Dubbed the ‘honeypot effect’ — a team of researchers from Flinders University and around Australia have shown that providing woody habitats, or ‘snags’, for native fish in the Murray River increases their population size.
In a paper released in the scientific journal Ecological Applications, Dr Jarod Lyon from the Arthur Rylah Institute and Professor Corey Bradshaw of Flinders University describe studying 110 km of the Murray River over seven years, installing more than 4450 ‘snags’ and analysing more than six million records of tagged fish.
“We found a three-fold increase in the abundance of Murray cod, and a doubling of abundance of golden perch, in the reach of river where habitat restoration was done compared to sites where habitat remained constant”, says Dr Lyon.
“In addition, abundances of the target species in the nearby reference sites remained stable, indicating that the numbers of fish across the whole study area had increased, rather than just the same fishes just moving around.”
Professor Bradshaw says relevant government bodies and authorities are more likely to take habitat-restoration options seriously because of the proven effectiveness.
“Restoring degraded freshwater ecosystems like the embattled Murray-Darling Basin is an expensive and colossal task, so knowing that our restoration attempts actually work to increase the number of native fish gives us hope that we can keep these unique species around well into the future.”
A team of scientists from Flinders, the Arthur Rylah Institute, University of Melbourne, University of Canberra, and the Federal Government employed a range of methods to track the fish populations over time, including electrofishing surveys, mark-recapture, and telemetry tracking.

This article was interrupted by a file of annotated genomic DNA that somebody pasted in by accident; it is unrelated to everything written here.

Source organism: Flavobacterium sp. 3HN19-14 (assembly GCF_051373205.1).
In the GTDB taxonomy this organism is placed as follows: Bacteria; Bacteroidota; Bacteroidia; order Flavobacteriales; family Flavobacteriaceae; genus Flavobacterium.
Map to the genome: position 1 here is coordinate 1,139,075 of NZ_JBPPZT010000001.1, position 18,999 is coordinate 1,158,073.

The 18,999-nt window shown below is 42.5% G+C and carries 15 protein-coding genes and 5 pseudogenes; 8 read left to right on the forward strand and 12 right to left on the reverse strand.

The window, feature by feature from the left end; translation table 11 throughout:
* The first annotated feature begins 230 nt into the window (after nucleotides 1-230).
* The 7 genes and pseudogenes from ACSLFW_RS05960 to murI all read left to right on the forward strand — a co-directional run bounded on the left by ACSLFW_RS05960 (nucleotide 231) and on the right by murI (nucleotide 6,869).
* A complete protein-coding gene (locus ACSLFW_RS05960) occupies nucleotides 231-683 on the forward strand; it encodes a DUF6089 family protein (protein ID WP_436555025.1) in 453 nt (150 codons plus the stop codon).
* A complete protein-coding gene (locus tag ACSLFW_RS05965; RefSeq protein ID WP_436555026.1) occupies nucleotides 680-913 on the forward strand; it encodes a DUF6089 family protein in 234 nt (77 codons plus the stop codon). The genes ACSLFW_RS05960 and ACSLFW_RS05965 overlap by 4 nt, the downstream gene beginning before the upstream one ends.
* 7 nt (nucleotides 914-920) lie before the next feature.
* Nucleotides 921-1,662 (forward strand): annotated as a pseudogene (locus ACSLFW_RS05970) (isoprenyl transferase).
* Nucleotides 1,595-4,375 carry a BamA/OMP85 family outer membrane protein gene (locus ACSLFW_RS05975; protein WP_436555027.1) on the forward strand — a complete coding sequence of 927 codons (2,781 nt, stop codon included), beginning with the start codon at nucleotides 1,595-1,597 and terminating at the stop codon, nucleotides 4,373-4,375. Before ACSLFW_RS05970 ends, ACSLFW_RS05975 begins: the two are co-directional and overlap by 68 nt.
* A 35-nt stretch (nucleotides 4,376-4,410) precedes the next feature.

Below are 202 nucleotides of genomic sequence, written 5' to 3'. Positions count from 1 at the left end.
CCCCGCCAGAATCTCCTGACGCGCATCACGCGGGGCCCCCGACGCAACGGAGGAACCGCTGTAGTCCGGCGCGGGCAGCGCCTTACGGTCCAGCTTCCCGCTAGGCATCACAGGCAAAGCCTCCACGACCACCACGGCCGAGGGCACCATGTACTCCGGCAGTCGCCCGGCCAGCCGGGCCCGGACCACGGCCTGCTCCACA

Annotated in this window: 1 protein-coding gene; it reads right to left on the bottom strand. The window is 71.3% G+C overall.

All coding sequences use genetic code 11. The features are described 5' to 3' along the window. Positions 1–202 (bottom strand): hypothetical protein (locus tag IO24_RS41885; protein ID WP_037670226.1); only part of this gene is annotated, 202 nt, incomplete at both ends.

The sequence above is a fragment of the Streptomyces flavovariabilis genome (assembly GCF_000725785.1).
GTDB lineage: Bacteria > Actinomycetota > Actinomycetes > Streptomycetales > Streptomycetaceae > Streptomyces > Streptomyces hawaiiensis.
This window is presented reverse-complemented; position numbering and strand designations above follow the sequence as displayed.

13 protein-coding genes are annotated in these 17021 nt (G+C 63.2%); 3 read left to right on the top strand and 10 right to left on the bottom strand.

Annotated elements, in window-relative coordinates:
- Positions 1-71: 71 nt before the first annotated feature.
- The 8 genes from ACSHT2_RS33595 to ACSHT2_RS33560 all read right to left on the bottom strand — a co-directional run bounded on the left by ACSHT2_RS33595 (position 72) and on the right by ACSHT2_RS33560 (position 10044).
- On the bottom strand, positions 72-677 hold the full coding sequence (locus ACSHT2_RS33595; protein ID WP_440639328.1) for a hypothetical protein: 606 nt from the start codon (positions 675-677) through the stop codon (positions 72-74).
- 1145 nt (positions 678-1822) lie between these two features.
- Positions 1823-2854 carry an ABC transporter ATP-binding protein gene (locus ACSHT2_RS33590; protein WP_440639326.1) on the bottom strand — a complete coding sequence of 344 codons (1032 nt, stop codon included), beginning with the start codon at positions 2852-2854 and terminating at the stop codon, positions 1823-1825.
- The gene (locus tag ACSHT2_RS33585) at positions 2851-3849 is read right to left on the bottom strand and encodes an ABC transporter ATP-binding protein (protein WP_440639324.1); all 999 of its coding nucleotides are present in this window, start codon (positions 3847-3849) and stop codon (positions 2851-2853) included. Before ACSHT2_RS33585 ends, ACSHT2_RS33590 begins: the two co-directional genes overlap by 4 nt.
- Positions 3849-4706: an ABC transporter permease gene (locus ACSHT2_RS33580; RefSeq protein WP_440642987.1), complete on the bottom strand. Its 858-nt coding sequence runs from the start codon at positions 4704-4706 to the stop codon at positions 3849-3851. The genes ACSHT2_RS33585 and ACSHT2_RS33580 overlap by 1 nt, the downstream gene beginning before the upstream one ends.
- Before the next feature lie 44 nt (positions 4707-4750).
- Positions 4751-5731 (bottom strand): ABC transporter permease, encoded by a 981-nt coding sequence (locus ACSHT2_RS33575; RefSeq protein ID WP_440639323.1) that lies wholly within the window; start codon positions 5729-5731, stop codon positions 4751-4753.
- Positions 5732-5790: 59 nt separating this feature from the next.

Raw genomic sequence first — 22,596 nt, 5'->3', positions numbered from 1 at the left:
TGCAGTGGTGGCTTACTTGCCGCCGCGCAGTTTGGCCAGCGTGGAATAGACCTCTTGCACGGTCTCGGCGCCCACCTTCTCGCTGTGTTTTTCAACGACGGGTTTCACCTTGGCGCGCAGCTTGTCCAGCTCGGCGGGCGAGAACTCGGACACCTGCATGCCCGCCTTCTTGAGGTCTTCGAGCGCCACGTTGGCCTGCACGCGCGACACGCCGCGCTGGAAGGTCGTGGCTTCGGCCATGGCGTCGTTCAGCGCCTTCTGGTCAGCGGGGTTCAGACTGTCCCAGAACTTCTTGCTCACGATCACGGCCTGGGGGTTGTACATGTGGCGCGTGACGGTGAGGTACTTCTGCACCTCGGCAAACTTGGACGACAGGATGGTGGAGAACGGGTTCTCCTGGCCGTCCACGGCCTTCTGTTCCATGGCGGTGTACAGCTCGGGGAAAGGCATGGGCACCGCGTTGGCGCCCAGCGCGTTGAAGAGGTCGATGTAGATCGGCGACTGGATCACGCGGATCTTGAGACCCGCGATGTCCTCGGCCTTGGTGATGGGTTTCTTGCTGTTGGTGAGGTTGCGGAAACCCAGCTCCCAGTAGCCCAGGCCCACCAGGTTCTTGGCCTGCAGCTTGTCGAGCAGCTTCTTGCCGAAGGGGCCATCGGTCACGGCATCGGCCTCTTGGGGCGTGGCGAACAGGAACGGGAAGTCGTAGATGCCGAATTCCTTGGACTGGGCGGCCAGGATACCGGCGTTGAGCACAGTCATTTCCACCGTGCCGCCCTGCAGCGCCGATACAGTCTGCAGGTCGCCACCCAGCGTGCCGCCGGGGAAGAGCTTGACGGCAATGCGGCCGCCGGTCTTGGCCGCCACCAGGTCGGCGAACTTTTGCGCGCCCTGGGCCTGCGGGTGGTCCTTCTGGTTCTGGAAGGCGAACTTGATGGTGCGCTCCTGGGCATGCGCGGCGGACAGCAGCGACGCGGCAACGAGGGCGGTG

Anglers also provided important data by sharing their catch records within a valuable science citizen-science program.
“These results give great confidence to river managers that installing woody habitat really does help native fish populations thrive, and delivers substantial benefits to the communities using them”, says Dr Lyon.
“Under most climate-change scenarios, we are looking at a future where there will be increased pressure on Australia’s limited water resources.”
“We need to look at a range of options for restoring fish populations in our waterways — it will take a mix of interventions to do this, and it is vital for managers to know that we can apply habitat restoration that works.”
The large-scale, long-term study also provides a valuable and useful example of how experts can assess other interventions in our rivers, such as installing fish passage or delivering water for the environment, all of which are designed to support better, healthier, thriving native fish populations.
The paper, ‘Increased population size of fish in a lowland river following restoration of structural habitat’ by JP Lyon, TJ Bird, J Kearns, S Nicol, Z Tonkin, CR Todd, J O’Mahony, G Hackett, S Raymond, J Lieschke, A Kitchingman, and CJA Bradshaw was published in Ecological Applications and can be accessed at http://doi.org/10.1002/eap.1882